• K7. Different types of systems architecture and techniques used to support the architectural design process (i.e. the specification of systems elements and their relationships).
  • K8. Non-functional design attributes such as manufacturability, testability, reliability, maintainability, affordability, safety, security, human factors, environmental impacts, robustness and resilience, flexibility, interoperability, capability growth, disposal, cost, natural variations, etc.
  • K9. Integration as a logical sequence to confirm the system design, architecture, and interfaces.
  • K10. Interface management and its potential impact on the integrity of the system solution.

3.2. Skills required to be a Systems Engineer

  • S1. Select appropriate lifecycle for a system or element of a system and establish its lifecycle stages and the relationships between them.
  • S2. Define context of a system from a range of viewpoints including system boundaries and external interfaces.
  • S3. Use appropriate methods to analyse stakeholder needs to produce good quality, consistent requirements with acceptance criteria and manage them throughout system development.
  • S4. Identify, analyse, recommend treatment, and monitor and communicate risks and opportunities throughout project.
  • S5. Generate a physical, mathematical, or logical representation of a system entity, phenomenon or process.
  • S6. Apply creativity, innovation and problem solving techniques to system development or operation.
  • S7. Define the systems architecture and derived requirements to produce an implementable solution that enables a balanced and optimum result that considers all stakeholder requirements across all stages of the lifecycle.
  • S8. Identify, define, and control interactions across system or system element boundaries.
  • S9. Assemble a set of system elements and aggregate into the realised system, product, or service using appropriate techniques to test interfaces, manage data flows, implement control mechanisms, and verify that elements and aggregates perform as expected.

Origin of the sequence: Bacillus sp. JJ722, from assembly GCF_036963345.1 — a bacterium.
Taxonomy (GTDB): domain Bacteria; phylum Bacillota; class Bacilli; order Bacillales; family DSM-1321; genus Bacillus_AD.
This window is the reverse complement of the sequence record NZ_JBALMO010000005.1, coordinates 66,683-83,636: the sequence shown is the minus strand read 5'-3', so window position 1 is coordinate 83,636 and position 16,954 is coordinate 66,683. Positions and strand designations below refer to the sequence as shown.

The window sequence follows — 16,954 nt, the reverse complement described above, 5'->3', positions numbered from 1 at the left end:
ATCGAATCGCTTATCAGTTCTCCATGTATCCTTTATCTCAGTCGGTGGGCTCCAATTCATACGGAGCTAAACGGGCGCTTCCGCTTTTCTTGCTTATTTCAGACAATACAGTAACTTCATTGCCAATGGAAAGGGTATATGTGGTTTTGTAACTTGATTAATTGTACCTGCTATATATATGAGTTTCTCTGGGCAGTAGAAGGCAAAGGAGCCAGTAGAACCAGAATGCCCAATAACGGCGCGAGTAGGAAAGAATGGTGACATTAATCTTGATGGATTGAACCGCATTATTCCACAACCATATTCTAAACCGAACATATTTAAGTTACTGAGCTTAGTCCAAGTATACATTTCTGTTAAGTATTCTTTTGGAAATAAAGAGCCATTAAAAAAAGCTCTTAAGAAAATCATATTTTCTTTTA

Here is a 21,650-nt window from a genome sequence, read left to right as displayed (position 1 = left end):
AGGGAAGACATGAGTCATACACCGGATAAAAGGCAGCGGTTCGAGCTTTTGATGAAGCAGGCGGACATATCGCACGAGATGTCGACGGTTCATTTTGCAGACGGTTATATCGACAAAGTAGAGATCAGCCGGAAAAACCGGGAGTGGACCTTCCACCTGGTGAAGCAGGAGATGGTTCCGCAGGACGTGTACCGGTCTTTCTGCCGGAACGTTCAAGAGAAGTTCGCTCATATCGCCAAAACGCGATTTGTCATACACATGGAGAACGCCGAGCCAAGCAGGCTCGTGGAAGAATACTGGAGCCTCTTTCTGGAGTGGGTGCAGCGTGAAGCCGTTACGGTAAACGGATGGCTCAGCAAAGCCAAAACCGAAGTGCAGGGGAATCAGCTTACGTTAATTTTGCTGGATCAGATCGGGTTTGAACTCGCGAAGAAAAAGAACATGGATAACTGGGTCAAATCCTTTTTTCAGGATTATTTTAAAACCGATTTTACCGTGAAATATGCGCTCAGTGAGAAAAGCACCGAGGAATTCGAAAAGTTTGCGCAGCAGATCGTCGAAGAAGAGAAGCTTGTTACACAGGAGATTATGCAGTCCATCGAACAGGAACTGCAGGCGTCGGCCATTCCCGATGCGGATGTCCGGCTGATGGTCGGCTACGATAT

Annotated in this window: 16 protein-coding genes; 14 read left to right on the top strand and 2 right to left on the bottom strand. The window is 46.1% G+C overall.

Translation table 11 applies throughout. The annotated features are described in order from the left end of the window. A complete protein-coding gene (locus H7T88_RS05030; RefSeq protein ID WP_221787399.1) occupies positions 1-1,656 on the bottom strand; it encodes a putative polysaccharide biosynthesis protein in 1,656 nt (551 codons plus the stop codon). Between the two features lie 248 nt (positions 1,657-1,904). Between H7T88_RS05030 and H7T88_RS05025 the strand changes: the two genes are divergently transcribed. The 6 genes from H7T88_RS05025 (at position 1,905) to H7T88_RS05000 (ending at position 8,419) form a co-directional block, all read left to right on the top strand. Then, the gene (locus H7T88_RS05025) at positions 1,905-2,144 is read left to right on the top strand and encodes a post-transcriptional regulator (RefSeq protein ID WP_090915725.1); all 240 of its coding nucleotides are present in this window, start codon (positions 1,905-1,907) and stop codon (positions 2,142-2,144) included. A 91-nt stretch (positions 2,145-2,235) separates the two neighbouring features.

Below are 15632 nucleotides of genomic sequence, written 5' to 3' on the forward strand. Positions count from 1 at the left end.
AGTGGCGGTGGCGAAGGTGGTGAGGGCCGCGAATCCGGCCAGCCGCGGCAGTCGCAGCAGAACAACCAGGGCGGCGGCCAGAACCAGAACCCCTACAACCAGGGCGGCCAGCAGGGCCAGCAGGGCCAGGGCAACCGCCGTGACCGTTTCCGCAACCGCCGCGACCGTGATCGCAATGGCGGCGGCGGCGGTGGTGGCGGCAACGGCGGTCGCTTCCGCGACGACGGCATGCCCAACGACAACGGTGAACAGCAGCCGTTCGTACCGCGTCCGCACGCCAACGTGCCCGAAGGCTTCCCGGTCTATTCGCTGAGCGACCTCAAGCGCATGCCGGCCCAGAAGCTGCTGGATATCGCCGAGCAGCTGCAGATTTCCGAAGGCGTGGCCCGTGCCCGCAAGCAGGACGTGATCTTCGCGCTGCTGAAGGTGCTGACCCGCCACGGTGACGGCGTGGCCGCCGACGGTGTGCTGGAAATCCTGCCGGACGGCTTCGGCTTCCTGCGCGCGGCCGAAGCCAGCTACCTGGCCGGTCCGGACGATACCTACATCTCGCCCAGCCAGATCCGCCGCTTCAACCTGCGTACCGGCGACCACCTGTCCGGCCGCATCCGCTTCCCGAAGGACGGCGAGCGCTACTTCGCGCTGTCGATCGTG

• S10. Define verification plans (including tests) to obtain objective evidence that a system of system element fulfils its specified requirements and characteristics.

3.3. Behaviours that a Systems Engineer should demonstrate

  • B1. Adopt and encourage within the team an holistic thinking approach to system development.
  • B2. Perform negotiations with stakeholders recognizing different styles of negotiating parties and adapts own style accordingly.
  • B3. Adopt and encourage within the team a critical thinking approach using a logical critique of work including assumptions, approaches, arguments, conclusions, and decisions.
  • B4. Take personal responsibility for health and safety practices and sustainable development.
  • B5. Operate with integrity and in an ethical manner and ensure that team members perform with integrity and in an ethical manner.
  • B6. Take a proactive and systematic approach to resolving operational issues.
  • B7. Maintain awareness of developments in sciences, technologies and related engineering disciplines.

4. Entry criteria for a Level 7 Systems Engineer Degree

Each employer and academic training provider can have their own entry criteria. What would normally be expected from the apprentice is to have already achieved:

  • a level 5 STEM qualification and 5 years relevant experience


  • a level 3 or 4 STEM qualification and 10 years relevant experience.

5. Qualification and link to Professional Recognition after completion

After completion of the apprenticeship program, you will get awarded a master’s degree in Systems Engineering.

You will also achieve the standard of Practitioner against a selected profile of the International Council on Systems Engineering (INCOSE) competencies.

Finally, the program will also provide you with a route towards the knowledge, experience and competence required to apply for recognition by INCOSE as a Certified Systems Engineering Professional (CSEP) and to apply to be registered by the Engineering Council as a Chartered Engineer (CEng).

6. Conclusion

The Level 7 Systems Engineer apprenticeship is a great program to take your career to the next level, by increasing your knowledge and skills in systems engineering.

With its completion, you will get awarded a masters degree, and be able to efficiently take roles as a Lead Engineer, Project Engineer, Technical Lead, Acquisition Engineer, Systems Engineer, Test Engineer, etc.